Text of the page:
White House Tech Council Launches Cyber-Physical Resilience Working Group

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The President’s Council of Advisors on Science and Technology aims to use the initiative to improve resilience within the nation’s digital networks.

The President’s Council of Advisors on Science and Technology announced the creation of a new working group focused on implementing a cyber-resilient infrastructure across U.S. digital networks, continuing the Biden administration’s larger plan for a strong national cybersecurity posture

Reorganizing and restructuring digital systems to withstand and recover from cyberattacks will be the fundamental mission of the new working group. To expand this mission statement, PCAST is requesting suggestions from the public on how to best fortify critical infrastructures’ digital networks.

“The digitization of all aspects of society has made us all dependent on complex and often fragile cyber-physical systems that can easily break down or suffer from cyber-attacks, software glitches, supply chain problems, mechanical failures, natural disasters or other disruptions,” the announcement reads. “We recognize that people from many different areas, more than we can possibly directly consult, may have valuable perspectives to contribute to this work. So, we are inviting submissions into our deliberation.”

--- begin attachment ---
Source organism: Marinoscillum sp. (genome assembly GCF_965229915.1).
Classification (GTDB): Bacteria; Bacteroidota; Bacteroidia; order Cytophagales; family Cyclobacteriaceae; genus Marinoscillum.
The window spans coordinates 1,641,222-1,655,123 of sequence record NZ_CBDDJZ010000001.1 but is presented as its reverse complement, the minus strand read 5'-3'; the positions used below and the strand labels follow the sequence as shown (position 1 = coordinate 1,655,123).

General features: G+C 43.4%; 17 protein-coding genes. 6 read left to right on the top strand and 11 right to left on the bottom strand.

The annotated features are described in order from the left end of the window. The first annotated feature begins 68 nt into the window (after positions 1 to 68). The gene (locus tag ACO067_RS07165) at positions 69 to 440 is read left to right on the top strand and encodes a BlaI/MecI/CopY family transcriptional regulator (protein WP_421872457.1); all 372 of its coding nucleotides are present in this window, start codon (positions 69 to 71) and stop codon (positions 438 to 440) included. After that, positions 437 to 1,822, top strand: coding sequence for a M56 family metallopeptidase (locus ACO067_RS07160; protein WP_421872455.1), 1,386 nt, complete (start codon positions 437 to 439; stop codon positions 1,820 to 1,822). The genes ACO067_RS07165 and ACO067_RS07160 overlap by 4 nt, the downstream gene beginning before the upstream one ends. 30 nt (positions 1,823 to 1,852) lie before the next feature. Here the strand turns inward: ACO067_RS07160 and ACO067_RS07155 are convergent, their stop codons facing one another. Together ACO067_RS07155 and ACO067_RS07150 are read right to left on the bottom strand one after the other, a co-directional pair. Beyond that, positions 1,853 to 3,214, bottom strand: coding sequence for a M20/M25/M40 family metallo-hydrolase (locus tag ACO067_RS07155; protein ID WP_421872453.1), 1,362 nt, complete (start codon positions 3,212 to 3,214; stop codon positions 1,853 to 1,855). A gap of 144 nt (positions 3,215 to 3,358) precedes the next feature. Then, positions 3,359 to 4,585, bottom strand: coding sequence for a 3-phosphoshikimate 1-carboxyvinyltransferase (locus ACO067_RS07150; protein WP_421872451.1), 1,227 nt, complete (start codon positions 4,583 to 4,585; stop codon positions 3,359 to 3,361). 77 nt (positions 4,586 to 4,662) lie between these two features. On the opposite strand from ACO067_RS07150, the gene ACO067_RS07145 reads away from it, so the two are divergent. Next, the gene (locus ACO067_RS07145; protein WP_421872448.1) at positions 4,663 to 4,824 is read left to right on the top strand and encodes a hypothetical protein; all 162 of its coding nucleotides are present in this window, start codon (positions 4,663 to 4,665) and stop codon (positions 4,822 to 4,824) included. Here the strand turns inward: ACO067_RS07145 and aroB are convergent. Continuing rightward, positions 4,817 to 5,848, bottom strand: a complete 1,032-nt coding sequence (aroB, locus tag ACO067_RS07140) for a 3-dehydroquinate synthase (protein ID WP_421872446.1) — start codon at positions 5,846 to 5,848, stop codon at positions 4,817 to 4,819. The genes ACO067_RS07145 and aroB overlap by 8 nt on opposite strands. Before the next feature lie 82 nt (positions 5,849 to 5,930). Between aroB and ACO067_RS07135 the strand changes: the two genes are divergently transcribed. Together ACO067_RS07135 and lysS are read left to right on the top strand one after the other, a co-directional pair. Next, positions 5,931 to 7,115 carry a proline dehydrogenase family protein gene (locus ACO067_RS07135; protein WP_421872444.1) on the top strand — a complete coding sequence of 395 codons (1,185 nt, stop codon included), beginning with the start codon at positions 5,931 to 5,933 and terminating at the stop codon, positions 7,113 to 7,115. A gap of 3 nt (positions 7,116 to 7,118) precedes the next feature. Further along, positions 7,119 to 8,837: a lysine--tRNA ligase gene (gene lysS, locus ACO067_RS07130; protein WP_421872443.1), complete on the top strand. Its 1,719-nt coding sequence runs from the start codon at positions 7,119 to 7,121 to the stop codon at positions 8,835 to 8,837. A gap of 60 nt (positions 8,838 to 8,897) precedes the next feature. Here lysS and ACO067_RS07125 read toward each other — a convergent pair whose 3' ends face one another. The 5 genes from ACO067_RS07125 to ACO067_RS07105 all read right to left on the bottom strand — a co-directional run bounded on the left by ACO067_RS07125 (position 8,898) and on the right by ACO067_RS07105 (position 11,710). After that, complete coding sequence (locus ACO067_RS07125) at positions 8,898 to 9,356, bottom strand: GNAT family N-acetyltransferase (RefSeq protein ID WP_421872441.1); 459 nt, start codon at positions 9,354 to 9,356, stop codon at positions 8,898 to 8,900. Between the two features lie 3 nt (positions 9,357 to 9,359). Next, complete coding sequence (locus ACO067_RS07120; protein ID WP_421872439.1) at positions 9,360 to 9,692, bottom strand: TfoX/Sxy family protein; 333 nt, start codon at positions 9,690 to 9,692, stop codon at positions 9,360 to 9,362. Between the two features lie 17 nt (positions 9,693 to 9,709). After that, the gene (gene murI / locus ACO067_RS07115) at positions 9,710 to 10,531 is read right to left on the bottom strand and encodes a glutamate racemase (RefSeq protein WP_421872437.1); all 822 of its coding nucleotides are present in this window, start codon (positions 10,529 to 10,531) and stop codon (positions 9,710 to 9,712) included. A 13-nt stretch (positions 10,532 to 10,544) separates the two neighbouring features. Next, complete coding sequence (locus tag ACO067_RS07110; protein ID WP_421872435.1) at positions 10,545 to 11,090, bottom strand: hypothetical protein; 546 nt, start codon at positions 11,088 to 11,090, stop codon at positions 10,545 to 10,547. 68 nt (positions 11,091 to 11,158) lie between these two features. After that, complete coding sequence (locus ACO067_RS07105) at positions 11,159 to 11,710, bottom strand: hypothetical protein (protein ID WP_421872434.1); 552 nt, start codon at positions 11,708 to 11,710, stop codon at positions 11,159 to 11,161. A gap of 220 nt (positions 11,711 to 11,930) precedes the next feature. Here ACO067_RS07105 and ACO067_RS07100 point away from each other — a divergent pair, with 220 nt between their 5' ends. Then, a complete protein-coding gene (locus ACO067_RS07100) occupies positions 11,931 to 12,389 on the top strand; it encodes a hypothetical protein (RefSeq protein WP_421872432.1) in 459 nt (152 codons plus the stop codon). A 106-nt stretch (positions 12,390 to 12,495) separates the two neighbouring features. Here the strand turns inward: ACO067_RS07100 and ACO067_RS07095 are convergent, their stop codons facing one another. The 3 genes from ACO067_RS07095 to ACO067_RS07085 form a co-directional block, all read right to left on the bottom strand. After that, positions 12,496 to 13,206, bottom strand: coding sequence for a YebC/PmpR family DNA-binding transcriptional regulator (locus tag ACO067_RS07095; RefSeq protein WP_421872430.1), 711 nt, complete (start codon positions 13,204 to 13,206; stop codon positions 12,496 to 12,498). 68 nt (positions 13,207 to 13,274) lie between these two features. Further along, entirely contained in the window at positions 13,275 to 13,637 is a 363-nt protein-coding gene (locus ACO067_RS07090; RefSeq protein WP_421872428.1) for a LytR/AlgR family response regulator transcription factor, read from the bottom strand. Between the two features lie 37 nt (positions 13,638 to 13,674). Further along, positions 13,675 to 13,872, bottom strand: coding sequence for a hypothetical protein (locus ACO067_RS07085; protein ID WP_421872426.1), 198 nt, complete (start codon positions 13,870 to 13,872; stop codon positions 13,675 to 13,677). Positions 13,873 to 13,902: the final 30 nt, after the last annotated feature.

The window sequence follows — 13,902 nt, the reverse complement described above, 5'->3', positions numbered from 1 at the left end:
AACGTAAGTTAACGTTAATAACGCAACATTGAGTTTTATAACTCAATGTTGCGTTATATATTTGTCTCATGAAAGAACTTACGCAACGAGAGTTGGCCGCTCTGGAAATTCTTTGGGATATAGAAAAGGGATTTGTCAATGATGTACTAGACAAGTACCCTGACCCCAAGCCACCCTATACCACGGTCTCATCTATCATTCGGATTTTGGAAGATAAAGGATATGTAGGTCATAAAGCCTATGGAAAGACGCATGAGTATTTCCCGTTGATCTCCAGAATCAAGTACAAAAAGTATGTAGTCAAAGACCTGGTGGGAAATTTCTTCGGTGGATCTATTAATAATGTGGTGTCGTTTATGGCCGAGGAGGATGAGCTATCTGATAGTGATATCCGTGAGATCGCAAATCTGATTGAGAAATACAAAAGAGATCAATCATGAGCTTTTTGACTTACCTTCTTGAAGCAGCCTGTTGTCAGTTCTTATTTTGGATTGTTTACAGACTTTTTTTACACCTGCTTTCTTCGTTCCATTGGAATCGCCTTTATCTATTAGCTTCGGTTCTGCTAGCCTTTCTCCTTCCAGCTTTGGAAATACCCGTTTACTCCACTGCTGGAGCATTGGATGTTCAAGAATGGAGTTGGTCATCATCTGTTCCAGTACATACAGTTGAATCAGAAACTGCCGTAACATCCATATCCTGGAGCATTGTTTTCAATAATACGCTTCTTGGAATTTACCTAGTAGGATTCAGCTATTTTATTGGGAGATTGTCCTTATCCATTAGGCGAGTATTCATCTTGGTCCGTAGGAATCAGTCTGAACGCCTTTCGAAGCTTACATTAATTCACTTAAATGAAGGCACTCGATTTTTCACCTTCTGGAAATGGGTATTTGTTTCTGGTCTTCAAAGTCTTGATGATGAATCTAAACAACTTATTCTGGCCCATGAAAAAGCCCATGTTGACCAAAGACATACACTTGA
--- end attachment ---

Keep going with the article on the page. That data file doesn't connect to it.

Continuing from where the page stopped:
PCAST is particularly interested in responses that address how to assess the ways that systems function together and separately, what investment is needed to maintain resiliency and how to approach corresponding standards design. 

White House officials in the working group will take these suggestions and use them in collaboration with other standards organizations, including the National Institute of Standards and Technology, the MITRE Corporation, the Defense Advanced Research Projects Activity and the Department of Homeland Security.

Leaders in both the public and private sectors have spoken about the need for more secure and resilient digital infrastructure networks. Speaking in a Senate Homeland Security Committee hearing Thursday morning, Epic Systems Chief Privacy Officer Stirling Martin discussed the challenges the health care sector has experienced following increasing cyberattacks. 

“Security is a constant effort, and there are always more steps that can be taken to make systems more secure,” Martin said in opening statements. “In working with healthcare organizations across the country, we see both basic and highly sophisticated security programs in use, and yet there is no defined benchmark of what security practices are considered sufficient.”

He further called for industry to develop and adopt a single, uniform set of security practices and advocated for assistance from federal agencies like NIST or the Cybersecurity and Infrastructure Security Agency in their development.